• Temporary/Permanent rent reduction
– specified for a specific period or for duration of lease
• Alternative accommodation
– where landlord owns multiple units, may offer smaller/more appropriate accommodation.
If allowed for in your lease, you could look to surrender, break, assign or sublet. For more information on ways to end your lease, please click here.
Be aware that many leases state such clauses cannot be invoked whilst a tenant is in breach.
2) Legal Action
If the landlord is unwilling to negotiate or a satisfactory arrangement cannot be reached, then legal action may be taken by the landlord to remedy the breach. This may include:
• Court Action
- The landlord may commence a civil action to recover the debt. In this circumstance you will receive notification that the claim has been made against you. If you receive a legal notice, don’t panic! Organisation is key, as you must respond to the notice within the given time period set out in the letter to avoid “judgement in default”.
• Winding Up
- If your organisation is also a limited company, the landlord may consider issuing winding up proceedings against you. The result of winding up proceedings may be a winding up order, which is an order of the court resulting in the compulsory closure of a limited company. This requires the company to stop trading along with suspension of bank accounts. These proceedings are brought via an application to the court to issue a winding up order should debts not be paid. A winding up order has very serious consequences for your organisation, and you must act to prevent legal closure.
- This involves the attendance at the premises of a bailiff. With commercial premises the bailiff is not court appointed, and the landlord does not have to refer to the courts before instructing a bailiff. The bailiff can attend at the premises and “distrain” on items of value within the premises. This means that the bailiff can remove items from your premises which can be sold at auction to recover the outstanding debt.
The bailiff will prefer to collect the outstanding debt along with his fees directly from you without removing goods from the premises. Be aware fees can be high and will in most cases be payable by you as the tenant.
If you do not have the money immediately available, the bailiff may consider undertaking a walking possession order. This means that he will take note of the goods at the premises along with their value, and these goods legally belong to the bailiff and can be removed and sold if necessary. He will then provide you with a deadline by which you must pay the full debt and bailiff fees, otherwise he will return and remove the items. It is an offence to remove items from the premises which are subject to a walking possession order.
If a bailiff has entered the premises, they are likely to request immediate payment of all payments outstanding. If they do not receive this they will threaten to remove items that day should payment not be received. At this stage, it is important to clarify:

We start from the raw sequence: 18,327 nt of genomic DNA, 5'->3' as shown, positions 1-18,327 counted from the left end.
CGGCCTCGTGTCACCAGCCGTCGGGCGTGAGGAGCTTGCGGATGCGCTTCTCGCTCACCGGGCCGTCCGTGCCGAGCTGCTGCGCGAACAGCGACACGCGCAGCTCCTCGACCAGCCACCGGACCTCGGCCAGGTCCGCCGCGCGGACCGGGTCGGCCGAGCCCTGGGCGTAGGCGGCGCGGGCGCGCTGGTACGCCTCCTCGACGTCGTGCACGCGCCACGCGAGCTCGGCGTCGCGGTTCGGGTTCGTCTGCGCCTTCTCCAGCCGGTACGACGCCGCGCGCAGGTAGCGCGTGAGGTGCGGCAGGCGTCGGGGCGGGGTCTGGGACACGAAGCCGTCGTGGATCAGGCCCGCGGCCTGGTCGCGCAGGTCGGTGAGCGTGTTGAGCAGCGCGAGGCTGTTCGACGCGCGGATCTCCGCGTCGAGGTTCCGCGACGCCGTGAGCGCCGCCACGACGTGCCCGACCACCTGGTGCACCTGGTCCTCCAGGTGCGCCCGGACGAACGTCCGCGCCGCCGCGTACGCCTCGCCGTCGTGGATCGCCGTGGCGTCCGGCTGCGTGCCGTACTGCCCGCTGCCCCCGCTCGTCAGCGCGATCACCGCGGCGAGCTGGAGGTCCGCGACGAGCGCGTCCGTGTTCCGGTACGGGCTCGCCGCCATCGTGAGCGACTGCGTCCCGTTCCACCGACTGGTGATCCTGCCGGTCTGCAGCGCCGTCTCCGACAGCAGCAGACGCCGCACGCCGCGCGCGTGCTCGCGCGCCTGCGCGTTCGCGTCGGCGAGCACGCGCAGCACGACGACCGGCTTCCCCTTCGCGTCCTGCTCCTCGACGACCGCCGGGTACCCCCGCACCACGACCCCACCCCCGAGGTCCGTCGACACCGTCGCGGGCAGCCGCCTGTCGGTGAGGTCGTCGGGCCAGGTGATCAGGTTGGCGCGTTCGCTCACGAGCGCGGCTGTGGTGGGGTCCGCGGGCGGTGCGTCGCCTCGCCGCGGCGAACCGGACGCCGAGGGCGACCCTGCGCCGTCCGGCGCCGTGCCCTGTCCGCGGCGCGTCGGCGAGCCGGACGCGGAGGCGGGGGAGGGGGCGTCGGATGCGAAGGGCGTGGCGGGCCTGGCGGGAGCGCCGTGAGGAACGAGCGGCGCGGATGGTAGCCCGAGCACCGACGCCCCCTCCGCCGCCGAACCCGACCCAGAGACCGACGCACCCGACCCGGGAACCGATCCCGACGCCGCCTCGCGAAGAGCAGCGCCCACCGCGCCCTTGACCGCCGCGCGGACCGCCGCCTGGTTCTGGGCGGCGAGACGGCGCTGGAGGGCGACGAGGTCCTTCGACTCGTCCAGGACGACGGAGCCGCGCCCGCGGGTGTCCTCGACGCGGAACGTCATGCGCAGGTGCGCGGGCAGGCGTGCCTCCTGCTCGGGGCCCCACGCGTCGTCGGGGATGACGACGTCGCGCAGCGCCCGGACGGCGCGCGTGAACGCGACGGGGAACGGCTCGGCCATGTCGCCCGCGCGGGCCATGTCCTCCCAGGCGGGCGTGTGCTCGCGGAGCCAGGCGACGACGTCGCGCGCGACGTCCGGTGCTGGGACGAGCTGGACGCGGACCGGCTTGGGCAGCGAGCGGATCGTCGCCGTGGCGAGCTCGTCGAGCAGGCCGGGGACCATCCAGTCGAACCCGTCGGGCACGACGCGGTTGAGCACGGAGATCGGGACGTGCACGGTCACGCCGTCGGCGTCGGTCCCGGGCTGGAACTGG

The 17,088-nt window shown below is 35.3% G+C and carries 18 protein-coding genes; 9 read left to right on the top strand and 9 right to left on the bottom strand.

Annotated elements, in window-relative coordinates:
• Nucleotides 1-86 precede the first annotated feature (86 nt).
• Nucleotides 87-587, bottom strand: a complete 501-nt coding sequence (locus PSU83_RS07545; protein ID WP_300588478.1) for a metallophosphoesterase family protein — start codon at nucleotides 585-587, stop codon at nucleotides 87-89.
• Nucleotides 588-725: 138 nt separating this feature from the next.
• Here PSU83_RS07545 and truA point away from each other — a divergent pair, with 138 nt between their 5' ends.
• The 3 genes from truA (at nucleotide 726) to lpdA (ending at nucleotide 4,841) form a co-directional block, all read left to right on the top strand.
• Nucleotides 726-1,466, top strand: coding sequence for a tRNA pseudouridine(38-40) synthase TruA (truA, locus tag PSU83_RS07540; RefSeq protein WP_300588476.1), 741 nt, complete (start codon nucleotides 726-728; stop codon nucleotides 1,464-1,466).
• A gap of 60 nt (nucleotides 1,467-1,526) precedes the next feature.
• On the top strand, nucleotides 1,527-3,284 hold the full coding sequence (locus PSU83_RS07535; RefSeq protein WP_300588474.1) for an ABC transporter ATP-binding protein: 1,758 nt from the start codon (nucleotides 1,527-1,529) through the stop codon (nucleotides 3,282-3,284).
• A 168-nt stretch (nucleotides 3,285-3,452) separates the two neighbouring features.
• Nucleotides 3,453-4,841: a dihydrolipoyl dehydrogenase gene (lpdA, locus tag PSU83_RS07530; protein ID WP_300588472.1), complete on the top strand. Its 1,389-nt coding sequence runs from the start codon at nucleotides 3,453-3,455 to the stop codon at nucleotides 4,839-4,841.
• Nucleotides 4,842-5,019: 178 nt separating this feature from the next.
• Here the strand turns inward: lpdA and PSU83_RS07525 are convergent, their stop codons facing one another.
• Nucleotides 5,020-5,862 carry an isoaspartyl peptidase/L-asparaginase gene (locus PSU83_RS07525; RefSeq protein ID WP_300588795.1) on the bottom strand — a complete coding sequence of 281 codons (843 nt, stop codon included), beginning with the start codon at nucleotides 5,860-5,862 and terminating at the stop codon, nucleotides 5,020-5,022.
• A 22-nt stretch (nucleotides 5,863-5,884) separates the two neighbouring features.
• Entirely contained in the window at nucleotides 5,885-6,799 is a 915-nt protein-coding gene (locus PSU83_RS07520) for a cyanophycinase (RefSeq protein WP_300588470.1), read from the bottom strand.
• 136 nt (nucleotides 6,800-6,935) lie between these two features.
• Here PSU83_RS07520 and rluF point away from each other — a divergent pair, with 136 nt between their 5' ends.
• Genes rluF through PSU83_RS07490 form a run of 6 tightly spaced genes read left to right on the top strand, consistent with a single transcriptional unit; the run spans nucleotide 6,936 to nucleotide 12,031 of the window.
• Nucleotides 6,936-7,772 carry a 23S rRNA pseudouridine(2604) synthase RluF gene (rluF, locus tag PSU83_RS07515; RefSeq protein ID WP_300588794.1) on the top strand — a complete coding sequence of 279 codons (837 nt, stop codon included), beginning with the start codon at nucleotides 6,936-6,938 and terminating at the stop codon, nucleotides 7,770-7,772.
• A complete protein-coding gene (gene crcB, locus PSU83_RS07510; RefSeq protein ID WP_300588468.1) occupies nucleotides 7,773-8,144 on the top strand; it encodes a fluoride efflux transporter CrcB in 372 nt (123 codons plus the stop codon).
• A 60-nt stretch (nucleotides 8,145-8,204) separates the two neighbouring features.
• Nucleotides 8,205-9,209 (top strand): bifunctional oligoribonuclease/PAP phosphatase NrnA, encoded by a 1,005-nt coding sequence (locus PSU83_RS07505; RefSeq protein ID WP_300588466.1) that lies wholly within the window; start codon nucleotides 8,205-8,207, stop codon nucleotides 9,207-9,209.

• Total monies claimed to be outstanding;
• How this sum is made up (rent service, service charge, etc)
• What are the additional bailiff costs? Are they included in total figure?
• Are there any further sums not included in these figures?
Compare the figures provided with the information you have on file. If you dispute the outstanding figure, raise this with the bailiff
If a bailiff does attend your premises, it is important not to panic and to be aware of what a bailiff can and cannot do. There are certain rules that they must adhere to:
• Operate during “reasonable” (usually normal office) hours
• Cannot break into premises or change locks while property occupied (must be “peaceable re-entry”)
• Cannot distrain other than at the property to which lease relates (ie. cannot go to house of leaseholder)
• Cannot distrain on goods not on premises
• Cannot distrain on certain specific types of goods e.g. tools, goods, vehicles and other items of equipment necessary for use by you in your employment, business or vocation. This does not usually include computer and general office equipment.
As with the winding up procedure, this option is often unproductive for the landlord as the value of office equipment etc in the case of many charities and social enterprises is low and goes little way to covering costs, whilst making it impossible to carry out a service business.
- The landlord may, in certain circumstances, choose to forfeit the lease. This means the lease is brought to an end with the landlord taking occupation of the property. This is usually done by changing the locks on the premises. At this point, your ongoing responsibilities under the lease will cease, however be aware that your previous arrears will still apply and can be pursued through other means.
Where legal action is a prospect or has commenced, it is very important to take appropriate advice. Please contact our Property Advice Team for advice and guidance or referral to a legal advisor.